The Study adds: “The Council must be set up by a parliamentary legislation. The legislative competence to do so is derived from Article 246(2) of the Constitution read with Entry 20 of List III which deals with ‘Economic and Social Planning’. Since the purpose of the Council is to ensure overall fiscal co-ordination and strategy including oversight of union and State borrowings, its functions are squarely covered by this legislative entry.”
The need for the Government to embrace fiscal discipline as the governance Dharma has also been aptly driven home by another study commissioned by the 14th FC. It says that National Small Saving Fund’s (NSSF’s) “recurring operational loss is simply hidden revenue deficit.”
The study captioned ‘Fiscal Transparency and Sustainability of Small Savings Schemes' observes: “Contrary to original intent of the scheme, there has been steady accumulation of operational deficits in NSSF accounts (Rs.69103 crore by 31st March 2013, which is projected to rise to Rs.91275 crore by 31 March 2014 and Rs.112728 crore by 31st March 2015.)”.
It continues: “NSSF’s operational deficit/surplus should have more or less been modest and stable. This amounts to financing expenses of a revenue/recurring nature out of capital raised from SS depositors. So there is a serious sustainability issue with NSSF. Besides, there is also a serious fiscal transparency issue as well since this income deficit is not included in the Centre’ Revenue Deficit, NSSF being out of reckoning from the fiscal accounts of government’s expenditures and revenues. Had these treasury banking operations been subject to transparent and prudential regulations, such build-up of accumulated operational deficit would have been red-flagged by regulators long back.”
Mr Rajan should take up this observation as a wake-up call. It is time for him to stand up and speak for fiscal discipline. He ought to put cogent arguments before Mr. Jaitley for strict fiscal discipline as a pre-requisite for reigning in prices.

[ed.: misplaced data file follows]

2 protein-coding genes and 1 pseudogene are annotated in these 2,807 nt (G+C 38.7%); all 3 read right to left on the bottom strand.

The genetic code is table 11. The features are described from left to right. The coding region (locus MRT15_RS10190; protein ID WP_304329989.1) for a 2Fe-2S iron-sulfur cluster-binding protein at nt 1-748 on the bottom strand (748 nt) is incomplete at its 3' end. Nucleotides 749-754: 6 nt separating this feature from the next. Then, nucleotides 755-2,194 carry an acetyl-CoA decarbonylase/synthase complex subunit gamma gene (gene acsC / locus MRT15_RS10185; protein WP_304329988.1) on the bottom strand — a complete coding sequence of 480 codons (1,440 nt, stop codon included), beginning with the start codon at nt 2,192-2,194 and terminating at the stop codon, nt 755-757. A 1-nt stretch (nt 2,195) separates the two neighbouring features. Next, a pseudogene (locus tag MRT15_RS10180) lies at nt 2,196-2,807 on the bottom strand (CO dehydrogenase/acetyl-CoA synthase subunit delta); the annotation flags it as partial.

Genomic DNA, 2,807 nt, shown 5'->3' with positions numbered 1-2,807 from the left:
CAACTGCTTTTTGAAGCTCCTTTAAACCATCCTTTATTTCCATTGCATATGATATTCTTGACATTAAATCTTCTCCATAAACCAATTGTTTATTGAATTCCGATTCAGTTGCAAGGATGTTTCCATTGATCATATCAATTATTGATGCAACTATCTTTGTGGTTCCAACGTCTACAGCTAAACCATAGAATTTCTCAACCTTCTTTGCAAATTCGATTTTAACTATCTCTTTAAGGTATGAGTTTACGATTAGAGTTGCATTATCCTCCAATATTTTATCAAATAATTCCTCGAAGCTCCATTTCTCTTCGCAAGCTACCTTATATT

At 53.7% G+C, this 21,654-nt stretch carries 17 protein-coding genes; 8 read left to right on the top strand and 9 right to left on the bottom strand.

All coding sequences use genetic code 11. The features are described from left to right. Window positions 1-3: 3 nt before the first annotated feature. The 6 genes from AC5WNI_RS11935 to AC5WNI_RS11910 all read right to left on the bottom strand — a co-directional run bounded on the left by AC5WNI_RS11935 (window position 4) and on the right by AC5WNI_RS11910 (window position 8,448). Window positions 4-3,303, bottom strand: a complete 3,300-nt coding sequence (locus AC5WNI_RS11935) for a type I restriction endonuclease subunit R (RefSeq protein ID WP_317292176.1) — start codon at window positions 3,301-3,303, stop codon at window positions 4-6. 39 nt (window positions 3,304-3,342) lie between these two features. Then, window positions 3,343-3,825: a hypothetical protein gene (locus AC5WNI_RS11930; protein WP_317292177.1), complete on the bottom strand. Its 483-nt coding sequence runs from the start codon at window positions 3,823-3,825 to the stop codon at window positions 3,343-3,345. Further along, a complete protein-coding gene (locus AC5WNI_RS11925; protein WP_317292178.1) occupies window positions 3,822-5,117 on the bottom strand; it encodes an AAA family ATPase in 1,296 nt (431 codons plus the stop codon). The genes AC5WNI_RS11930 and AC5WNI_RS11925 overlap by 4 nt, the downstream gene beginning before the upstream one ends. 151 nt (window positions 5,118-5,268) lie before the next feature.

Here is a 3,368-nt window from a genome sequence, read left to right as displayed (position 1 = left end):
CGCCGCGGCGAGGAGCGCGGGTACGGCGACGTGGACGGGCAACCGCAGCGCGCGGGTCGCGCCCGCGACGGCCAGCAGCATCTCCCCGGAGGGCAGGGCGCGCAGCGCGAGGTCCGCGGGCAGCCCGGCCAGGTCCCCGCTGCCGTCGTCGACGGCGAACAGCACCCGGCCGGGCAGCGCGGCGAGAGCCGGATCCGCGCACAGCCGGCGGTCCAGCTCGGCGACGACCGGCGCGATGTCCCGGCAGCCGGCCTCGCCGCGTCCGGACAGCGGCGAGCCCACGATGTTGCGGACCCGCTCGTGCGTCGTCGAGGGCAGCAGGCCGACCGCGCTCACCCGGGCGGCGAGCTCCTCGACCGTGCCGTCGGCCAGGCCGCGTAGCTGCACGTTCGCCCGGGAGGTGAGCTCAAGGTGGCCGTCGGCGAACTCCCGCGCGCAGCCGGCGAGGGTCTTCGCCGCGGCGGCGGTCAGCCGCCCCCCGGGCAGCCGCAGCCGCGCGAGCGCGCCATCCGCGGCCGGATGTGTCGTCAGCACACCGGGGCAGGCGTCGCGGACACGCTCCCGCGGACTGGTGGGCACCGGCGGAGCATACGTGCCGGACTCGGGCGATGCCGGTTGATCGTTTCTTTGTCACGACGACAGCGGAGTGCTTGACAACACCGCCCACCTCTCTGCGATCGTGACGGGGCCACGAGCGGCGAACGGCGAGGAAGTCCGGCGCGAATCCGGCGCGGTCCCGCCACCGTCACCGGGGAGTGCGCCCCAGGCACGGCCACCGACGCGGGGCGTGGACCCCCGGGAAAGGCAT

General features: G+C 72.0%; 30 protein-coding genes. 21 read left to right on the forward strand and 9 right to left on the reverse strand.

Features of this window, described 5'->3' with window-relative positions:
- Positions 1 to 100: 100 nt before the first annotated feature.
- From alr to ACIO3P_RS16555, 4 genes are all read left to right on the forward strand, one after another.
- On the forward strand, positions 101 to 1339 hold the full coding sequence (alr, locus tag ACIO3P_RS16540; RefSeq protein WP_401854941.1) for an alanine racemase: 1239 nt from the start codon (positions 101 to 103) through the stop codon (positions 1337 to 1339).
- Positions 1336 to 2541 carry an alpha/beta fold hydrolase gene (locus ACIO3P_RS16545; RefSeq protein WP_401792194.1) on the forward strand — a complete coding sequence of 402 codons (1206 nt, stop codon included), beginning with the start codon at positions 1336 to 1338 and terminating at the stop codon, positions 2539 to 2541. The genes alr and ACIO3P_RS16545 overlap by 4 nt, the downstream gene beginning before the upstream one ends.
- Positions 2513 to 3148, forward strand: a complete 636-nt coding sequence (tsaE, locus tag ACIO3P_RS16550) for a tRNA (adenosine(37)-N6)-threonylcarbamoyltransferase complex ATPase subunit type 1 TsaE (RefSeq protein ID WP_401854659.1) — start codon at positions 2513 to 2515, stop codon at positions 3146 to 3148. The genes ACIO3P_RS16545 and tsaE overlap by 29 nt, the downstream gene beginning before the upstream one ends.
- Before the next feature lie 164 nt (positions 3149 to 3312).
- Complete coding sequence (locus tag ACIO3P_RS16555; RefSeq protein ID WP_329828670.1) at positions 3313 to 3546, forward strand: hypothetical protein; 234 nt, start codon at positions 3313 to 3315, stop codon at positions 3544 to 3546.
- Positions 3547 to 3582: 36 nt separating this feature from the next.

He should also take up with Mr. Jaitley the persisting neglect of recommendations of FCs regarding the burden on central state finances resulting from Pay Commissions. Monetary policy cannot hold the inflationary impact of Commission-engineered hike in salaries of central government employees and its staggered spillover impact on the States and the private sector. 
The 14th FC recommended: “we reiterate the views of the FC-XI for a consultative mechanism between the Union and States, through a forum such as the Inter-State Council, to evolve a national policy for salaries and emoluments.”
Prior to this, Urjit Patel Committee stated, “administered setting of prices, wages and interest rates are significant impediments to monetary policy transmission and achievement of the price stability objective, requiring a commitment from the Government towards their elimination.”
One can cite several other populist and non-monetary factors that play periodic but major role in fueling inflation. The public thus needs to be informed that monetary policy is not a magic wand. RBI should therefore not be made the scapegoat when the inflation targeting flops under the combined weight of political follies at the Centre and the States. 
Mr. Jaitley’s strategy to control inflation through excessive reliance on monetary policy would turn out to be a flop show when the global commodity prices return to bullish phase, when Rupee takes a beating due to external factors and when domestic production and supply bottlenecks come into full play under certain situations.
Apart from synergetic use of monetary and fiscal policies, the Government ought to unleash robust competition in all sectors to facilitate competitive pricing and supply of goods and services. If and when the Government cleans its policy and regulatory slate and the States act in tandem with the Centre, one can dream of moderate inflation of two to three percent without comprising on the growth rate of eight percent. 
All said and done, the buck for failure to control inflation and usher in elusive Acche Din for inflation-mauled Aam Aadmi stops at Mr. Jaitley’s door.